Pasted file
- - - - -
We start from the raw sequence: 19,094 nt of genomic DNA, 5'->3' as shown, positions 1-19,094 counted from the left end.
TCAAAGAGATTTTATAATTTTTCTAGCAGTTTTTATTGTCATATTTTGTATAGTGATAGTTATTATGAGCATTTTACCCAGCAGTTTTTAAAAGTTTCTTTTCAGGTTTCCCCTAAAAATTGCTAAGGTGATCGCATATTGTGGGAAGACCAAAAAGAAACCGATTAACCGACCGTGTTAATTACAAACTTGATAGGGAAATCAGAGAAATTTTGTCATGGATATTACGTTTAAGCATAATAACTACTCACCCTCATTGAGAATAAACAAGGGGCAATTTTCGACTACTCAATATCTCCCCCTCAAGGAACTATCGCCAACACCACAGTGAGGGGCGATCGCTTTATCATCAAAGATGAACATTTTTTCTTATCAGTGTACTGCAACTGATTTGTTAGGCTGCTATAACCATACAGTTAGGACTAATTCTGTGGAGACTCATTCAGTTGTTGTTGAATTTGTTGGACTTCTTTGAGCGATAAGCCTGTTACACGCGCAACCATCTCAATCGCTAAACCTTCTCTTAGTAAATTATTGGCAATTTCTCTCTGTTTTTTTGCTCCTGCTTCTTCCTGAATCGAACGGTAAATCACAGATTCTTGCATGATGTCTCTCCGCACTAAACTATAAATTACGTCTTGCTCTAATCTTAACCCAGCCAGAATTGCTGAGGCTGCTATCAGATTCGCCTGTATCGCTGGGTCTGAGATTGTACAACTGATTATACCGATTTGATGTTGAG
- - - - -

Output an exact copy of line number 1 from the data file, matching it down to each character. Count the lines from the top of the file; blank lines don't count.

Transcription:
We start from the raw sequence: 19,094 nt of genomic DNA, 5'->3' as shown, positions 1-19,094 counted from the left end.